Sunday we had some snow, but nothing that really stuck. Monday we got about two inches and it froze solid as soon as the sun went down, but that wasn't what shut us down. As the cold and evening commute turned the roads into well-packed ice rinks, the wind kicked up and brought down limbs, trees, and power polls. Our power went out shortly after 4pm.
Tuesday morning our family took a stroll around the neighborhood and found three places where the lines were down just in our immediate vicinity. Even if there weren't trees in the road, the ice would have made getting out of the neighborhood difficult at best. There is no way out without navigating at least one hill steep enough to be dangerous when covered by ice. Reports said that about 50,000 people in our county were without power. We settled in for an extended stay at home.
We knew the snow was coming and we knew from experience that road plows and repair crews have many priorities before our neighborhood, so we were mostly prepared. I made a point of getting lamp oil -- the one item of which we had no backup supply -- when the snow started. Monday night as the temperature dropped to a rare low, we lit oil lamps and candles, set up a camping stove, and started up the generator to keep the refrigerator and freezer running and to run a heat lamp for the chickens. We kept the woodstove burning and had a comfortable evening playing family board games while an unbelievable number of people spent an unbelievable number of hours getting to their cold, dark homes. I know of one person who took 5 hours to travel what normally takes 30 minutes and another person whose hour-long round trip took 11 hours.
Tuesday we only ventured out for a walk and some sledding. The high that day was 18 degrees fahrenheit (the average high for November is 50; the average low is 39). I spoke that day with a colleague from Utah who could not believe two inches of snow had virtually shut down the entire Puget Sound. I asked him how many resources we should maintain to deal with this weather when it happens once every 700 days and is done after 2-3 days? Personally, I think people need to settle down, be prepared, and enjoy the change of pace. Some people don't deal well with the "unexpected". That night the temperature dropped to a record 10 degrees fahrenheit.
We braved the roads Wednesday to get the wife to work for a half-day. Our neighborhood streets were still icy, but everywhere else the roads were clear and dry. I picked up a few things from the grocery store and got gas for the generator. None of the businesses near our home were open due to the power outage. The family all got home just as the sun was going down. We had dinner, played games, listened to the radio, and made contingency plans for Thanksgiving dinner. The only things we could not cook with our camping gear would be the turkey and the pumpkin pie. We agreed that we could cook the turkey in the outdoor smoker/cooker and would just have to wait for pie. That third night without power, the family agreed to plug the DVD/TV into the generator and watch a movie. While the rest of the family slept, the temperature hovered in the mid-20s and I stayed up and made candles.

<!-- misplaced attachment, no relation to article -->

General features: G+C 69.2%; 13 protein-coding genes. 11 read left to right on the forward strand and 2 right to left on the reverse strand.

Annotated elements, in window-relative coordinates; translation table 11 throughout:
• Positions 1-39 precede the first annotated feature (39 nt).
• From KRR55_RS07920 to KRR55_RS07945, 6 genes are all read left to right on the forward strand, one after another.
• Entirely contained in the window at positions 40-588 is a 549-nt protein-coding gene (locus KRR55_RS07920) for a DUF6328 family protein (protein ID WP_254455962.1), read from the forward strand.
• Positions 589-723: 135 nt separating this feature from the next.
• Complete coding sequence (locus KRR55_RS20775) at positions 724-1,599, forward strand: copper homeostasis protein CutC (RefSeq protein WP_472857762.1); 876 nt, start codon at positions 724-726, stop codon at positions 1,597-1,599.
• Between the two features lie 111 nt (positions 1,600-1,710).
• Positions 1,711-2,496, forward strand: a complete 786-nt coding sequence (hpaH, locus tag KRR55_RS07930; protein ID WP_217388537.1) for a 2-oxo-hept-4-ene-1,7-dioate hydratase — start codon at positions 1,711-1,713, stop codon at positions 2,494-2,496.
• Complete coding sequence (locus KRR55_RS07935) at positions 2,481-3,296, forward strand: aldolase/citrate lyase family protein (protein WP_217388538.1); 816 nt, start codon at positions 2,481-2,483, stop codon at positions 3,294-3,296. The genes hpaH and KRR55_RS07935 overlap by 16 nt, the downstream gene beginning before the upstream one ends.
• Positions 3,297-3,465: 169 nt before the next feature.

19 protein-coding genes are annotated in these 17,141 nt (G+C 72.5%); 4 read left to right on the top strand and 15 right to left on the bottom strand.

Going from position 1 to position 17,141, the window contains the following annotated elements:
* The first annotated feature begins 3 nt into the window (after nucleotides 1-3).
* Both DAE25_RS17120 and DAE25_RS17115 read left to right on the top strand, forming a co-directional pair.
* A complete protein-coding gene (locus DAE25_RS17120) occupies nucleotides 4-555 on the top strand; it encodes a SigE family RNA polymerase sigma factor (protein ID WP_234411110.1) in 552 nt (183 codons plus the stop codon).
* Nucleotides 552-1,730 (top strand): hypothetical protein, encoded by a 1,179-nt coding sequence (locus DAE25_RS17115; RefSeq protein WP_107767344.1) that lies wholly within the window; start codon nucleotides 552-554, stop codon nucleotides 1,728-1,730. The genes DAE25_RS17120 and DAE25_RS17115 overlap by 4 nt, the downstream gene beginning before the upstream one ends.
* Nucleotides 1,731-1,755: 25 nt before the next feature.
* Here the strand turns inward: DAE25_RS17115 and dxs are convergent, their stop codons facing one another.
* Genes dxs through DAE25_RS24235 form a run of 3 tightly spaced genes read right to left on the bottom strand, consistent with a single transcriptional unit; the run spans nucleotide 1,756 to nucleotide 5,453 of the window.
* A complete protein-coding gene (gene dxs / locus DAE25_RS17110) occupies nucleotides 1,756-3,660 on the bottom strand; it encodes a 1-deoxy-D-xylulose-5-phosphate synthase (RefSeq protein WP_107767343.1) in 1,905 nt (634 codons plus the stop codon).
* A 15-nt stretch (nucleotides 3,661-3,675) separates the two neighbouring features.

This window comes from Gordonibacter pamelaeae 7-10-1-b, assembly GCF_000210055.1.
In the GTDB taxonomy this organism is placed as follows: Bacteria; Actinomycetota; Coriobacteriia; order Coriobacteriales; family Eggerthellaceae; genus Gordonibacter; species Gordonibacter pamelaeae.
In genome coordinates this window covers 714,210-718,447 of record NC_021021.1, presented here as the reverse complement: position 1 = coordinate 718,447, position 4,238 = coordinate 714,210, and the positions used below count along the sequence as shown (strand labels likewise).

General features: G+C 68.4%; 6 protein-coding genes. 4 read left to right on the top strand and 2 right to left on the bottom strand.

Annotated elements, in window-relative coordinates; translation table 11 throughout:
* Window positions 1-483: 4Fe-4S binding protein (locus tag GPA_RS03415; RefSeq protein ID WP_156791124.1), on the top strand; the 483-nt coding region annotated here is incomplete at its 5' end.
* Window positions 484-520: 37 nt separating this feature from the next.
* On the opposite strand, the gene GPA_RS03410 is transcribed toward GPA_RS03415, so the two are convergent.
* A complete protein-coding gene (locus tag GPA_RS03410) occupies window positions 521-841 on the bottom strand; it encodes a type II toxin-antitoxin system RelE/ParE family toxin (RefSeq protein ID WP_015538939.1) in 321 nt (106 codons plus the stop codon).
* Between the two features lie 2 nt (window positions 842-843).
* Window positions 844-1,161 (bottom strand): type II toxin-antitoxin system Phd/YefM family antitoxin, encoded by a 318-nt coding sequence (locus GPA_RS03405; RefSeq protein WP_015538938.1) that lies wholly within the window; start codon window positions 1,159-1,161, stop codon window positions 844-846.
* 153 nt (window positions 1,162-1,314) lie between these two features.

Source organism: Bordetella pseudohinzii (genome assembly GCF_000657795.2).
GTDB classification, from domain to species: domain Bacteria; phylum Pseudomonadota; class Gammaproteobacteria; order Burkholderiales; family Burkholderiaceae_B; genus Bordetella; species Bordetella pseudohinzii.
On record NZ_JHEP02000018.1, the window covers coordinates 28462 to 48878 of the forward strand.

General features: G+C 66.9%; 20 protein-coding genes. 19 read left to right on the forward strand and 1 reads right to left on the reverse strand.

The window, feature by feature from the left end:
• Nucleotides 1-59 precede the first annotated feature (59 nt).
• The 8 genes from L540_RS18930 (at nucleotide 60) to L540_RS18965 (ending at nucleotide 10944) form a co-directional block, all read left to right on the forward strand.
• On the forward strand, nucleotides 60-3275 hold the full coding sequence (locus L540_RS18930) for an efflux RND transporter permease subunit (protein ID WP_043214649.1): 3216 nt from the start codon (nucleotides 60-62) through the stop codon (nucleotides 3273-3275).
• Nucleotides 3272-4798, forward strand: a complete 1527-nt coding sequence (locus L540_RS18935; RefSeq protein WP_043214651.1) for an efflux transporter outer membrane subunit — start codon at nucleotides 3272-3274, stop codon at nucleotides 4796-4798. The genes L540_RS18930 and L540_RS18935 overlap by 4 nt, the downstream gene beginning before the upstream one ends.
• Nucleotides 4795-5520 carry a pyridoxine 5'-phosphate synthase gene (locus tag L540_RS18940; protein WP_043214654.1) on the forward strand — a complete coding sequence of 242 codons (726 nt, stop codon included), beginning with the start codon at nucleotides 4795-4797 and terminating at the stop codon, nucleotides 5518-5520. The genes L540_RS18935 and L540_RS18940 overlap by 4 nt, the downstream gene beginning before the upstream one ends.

The power came back on around 6am Thursday, Thanksgiving Day. We didn't have internet back until later that afternoon. We listened to Arlo Guthrie and had a Thanksgiving dinner that couldn't be beat.
All in all, I feel we did well. I will make a point to keep more lamp oil on hand as well as more gasoline for the generator. I was also reminded how much fun candle-making is and plan to pick up more wax as I am almost out of recovered candle wax. I was very surprised at how long the water heater provided warm water -- after 48 hours we were still drawing warm water. Our generator is underpowered, but it keeps our food from spoiling in an emergency with some maintenance (the refrigerator and freezer cannot run simultaneously off the current generator). I'm thinking a second generator would be useful.
It may not officially be winter yet, but Mother Nature can be a heartless bitch. Don't let her get the best of you.